A foundation of TRIZ,
or Application of TRIZ Principles in Medicine

G. L. Filkovsky,
Nomura Securities International,
New York, USA
e-mail:Gfilkovsky@us.nomura.com

One of the common justifications for TRIZ is that its tools have been deducted in an analysis of patents. When I worked with G.S.Altshuller in the 70s, he talked of about 50,000 patents (actually, in the former USSR they were "inventor certificates" rather than "patents"). Later in various TRIZniks' articles I saw higher and higher numbers: 500,000 - 2,000,000 - ... What do these numbers really mean and how this "analysis" was performed, are separate questions, but behind all such claims there is an assumption that patents have something to do - that they rather have a lot to do - with technical problems solving and technical systems evolution.

Well, it can be argued - quite successfully - that patents have much more to do with legal, financial, economic, social, cultural, etc., systems, which makes patents a very shaky foundation for a theory of inventive problem solving or for a theory of technical systems evolution. Some patents talk for themselves.

For example, I've recently learned that in October 2002, just a little more than a year ago, Carl Hanson of St. Paul, MN, was granted US patent No. 6,457,474 for a method of alleviating chest pain that stems from the heart. The patent consists of 17 (seventeen) claims, refers to Nytroglycerin as a prior art, shows three examples of preferred embodiments, and describes a unique invention, which comprises: (a) noticing a pain in the chest; and then shortly thereafter (b) taking lime juice into the body to alleviate the chest pain.

His patent said that it worked for him, and he wrote the required details about the structure of the invention, specifically, to purchase cans of concentrate, add water, stir and introduce the juice into the body through the mouth (although Hanson wrote that his patent would also cover intravenous administration).

At first, I couldn't believe what I read, but a quick search in US Patent Library proved it to be true. Then, I asked myself if this invention supports TRIZ principles. The analysis has shown that it does, in many ways. Here is one of them.

Let's look into a technical contradiction. The chest pain typically is associated with an insufficient supply of blood to a portion of the heart. So, a "feature to be improved" is Volume of moving object. One of the problems with Nytroglycerin is, When taking nitroglycerin, patients put the tablet under their tongue and wait about two-to-four minutes for the tablet to dissolve. It is sometimes not easy for the patient to ascertain if the medicine has been properly ingested. The patient then waits approximately five minutes for the angina attack to go away. So, a "worsening feature" is Loss of Time.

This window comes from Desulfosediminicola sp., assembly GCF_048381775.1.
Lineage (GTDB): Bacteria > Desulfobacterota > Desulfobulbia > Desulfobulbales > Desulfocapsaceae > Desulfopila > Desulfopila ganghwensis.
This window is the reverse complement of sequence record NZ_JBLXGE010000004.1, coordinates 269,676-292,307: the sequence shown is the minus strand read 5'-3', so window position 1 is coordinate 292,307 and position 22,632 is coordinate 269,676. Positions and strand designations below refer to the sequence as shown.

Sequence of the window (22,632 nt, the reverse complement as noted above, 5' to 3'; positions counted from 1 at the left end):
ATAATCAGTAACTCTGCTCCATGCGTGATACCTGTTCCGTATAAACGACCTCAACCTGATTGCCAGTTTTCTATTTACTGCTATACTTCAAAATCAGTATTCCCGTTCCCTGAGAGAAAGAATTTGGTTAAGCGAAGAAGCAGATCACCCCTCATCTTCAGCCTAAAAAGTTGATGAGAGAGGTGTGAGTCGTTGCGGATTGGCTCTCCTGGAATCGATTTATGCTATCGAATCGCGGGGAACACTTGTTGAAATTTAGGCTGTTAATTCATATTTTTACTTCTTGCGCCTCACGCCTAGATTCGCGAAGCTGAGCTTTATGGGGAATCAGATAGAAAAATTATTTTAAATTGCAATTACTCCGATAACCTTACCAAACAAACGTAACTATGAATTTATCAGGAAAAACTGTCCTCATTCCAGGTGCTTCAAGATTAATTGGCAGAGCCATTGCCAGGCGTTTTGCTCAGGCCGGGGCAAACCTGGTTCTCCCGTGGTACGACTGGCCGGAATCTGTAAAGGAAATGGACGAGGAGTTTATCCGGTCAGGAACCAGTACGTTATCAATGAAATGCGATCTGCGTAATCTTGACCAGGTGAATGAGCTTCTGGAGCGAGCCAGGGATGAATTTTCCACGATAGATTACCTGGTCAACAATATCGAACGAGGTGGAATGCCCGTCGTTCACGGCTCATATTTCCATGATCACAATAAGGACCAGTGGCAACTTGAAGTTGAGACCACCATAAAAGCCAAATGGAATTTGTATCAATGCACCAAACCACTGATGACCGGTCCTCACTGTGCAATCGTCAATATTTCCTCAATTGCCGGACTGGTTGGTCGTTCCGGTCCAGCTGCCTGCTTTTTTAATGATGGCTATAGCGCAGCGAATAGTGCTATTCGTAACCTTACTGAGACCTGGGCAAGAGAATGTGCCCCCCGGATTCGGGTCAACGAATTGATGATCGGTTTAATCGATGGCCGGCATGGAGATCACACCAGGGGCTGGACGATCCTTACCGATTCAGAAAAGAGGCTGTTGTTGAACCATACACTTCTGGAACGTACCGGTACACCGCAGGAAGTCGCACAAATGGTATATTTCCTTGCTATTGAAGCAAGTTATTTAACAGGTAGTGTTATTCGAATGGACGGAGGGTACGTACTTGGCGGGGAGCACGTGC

One of the principles suggested by the TRIZ technical contradiction matrix for this contradiction is 10. Preliminary action. Especially check this: B. Pre-arange objects that they can come into action from the most convenient place. Compare to the Hanson's invention: Since the juice is regularly stored in the refrigerator or freezer, it can be quickly located by the patient, particularly at nighttime where the refrigerator light plays a helpful role. Bingo!

If one wanted to find other TRIZ principles used in this invention, it wouldn't be difficult. Here are some:
The lime juice can be easily administered by, for example, placing about one-fourth teaspoon or more of frozen concentrate lime juice in the mouth, letting it dissolve, and swallowing. - 36. Phase transitions.
The inventor also discovered that by consuming lime juice regularly, for example, by drinking about at least a glass daily in non-concentrate form, that chest pain did not occur and would not reoccur. - 20. Continuity of useful action.
Lime juice has a very noticeable taste that disappears after it leaves the mouth. - 23. Feedback.
Lime juice also costs much less than nitroglycerin, which typically runs about $10 to $15 for a bottle that contains about thirty pills. - 27. Cheap short-living objects.
... limes are a naturally occurring product meant for digestion ... - 25. Self-service.
Persons skilled in the art of purification and/or pharmacology may also locate the active ingredient(s) in the lime and administer those ingredient(s) in purified form - 28. Mechanics substitution.
...etc.

Analysing patents would be quite useful in a research on application and misuse of patent law, but their use in a theory of problem solving and/or technical systems evolution is very suspicious. If a ridiculous patent supports such a theory, does it make the theory ridiculous too?

P.S. I believe that as early as in the 70s Altshuller realized that the "40 principles" and the "contradiction matrix" are not a right way and stopped developing and using them and, I think, didn't consider them a part of TRIZ (as opposed to being a part of ARIZ-xx). It is significant that just these, the earliest, the most primitive and abandoned, precursors of TRIZ are the favorite topics of nincompoops from TRIZ-Journal.